“What that means for me is that it’s a great opportunity to bring the whole business back together as one structured finance offering,” he says. This move, he argues, reflects the way the market has evolved over recent times, in part as a response to the slowing pipeline around the world.
“As far as the challenges in the PPP space at the moment, [the biggest] is the paucity of new dealflow, particularly here in the UK but to some extent across Europe as well,” he says. “We are seeing clients increasingly looking further afield and to different sectors as to what else they should be tracking.
“Our clients are increasingly looking across their sectors. They’re not just looking at infrastructure or energy or renewables. They’re looking across the whole piece. So I think from a client perspective it’s going to be very beneficial to bring the business together as one.”
This more joined-up approach came out of the bank’s Irish experience, where it ended up funding some deals in a 50-50 partnership with institutional investors.
“That is now evolving further in that we can still structure in that way, or we might structure where we take the short-term lending piece, which can be anything up to 15 years, but they will come in and take the longer term financing,” Hall continues. “That has been working well, particularly on projects around the PPP space.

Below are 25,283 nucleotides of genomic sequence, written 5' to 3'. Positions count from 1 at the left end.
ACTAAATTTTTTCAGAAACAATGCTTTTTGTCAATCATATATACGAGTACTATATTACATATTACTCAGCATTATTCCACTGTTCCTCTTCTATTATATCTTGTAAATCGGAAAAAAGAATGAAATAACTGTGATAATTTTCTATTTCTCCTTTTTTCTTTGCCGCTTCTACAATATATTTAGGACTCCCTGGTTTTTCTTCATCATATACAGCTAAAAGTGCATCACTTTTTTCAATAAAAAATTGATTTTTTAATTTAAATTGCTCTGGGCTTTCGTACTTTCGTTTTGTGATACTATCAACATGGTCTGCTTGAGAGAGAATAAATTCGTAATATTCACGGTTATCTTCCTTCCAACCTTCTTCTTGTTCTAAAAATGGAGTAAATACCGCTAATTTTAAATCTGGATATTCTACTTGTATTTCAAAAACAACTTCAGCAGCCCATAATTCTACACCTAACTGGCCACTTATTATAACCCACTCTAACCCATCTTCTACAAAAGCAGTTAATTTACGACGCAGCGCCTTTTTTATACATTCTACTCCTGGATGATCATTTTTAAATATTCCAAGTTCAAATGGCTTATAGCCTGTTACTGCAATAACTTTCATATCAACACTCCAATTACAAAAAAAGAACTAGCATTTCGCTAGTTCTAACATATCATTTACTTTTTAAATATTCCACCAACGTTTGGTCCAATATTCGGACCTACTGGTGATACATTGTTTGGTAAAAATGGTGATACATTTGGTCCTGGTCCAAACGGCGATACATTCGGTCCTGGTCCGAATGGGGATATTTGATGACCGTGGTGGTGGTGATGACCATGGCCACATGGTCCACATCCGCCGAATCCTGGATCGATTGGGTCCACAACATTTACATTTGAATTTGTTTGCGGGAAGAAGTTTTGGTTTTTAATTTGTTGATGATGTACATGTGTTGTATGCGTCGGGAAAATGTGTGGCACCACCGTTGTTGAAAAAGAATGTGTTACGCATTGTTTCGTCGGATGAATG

“I think we’ve established some very good relationships with a number of these institutional investors and that’s continued to grow. We have now successfully delivered this on a number of projects, so clients have got more confidence that these structures work.”
Furthermore, Hall believes that there will be other areas where this approach may prove successful. “We are now looking to see whether there are other areas where we might not want to deploy our balance sheet today but we can work with our clients and find them alternative sources of finance.”
Hall has been part of the PPP market for nearly 30 years, so is well-placed to pick up on what works. Having started at NatWest Markets back in the 1990s, he spent three years in Hong Kong as the territory transitioned from UK rule back to China.
“Some people talk of Hong Kong as a fantastic example of a PPP, in terms of a 150 year concession to the UK from the Chinese,” he quips.
After that, Hall spent three years “effectively commuting to Holland”, as he helped the country structure and deliver its first PPP. When NatWest was acquired by RBS, Hall took on the role of heading up the bank’s infrastructure business – at a time when RBS was a major project finance and PPP powerhouse.
“There we did debt, advisory, but we also did equity investment,” he says. “We did a lot of early PFI equity investment.”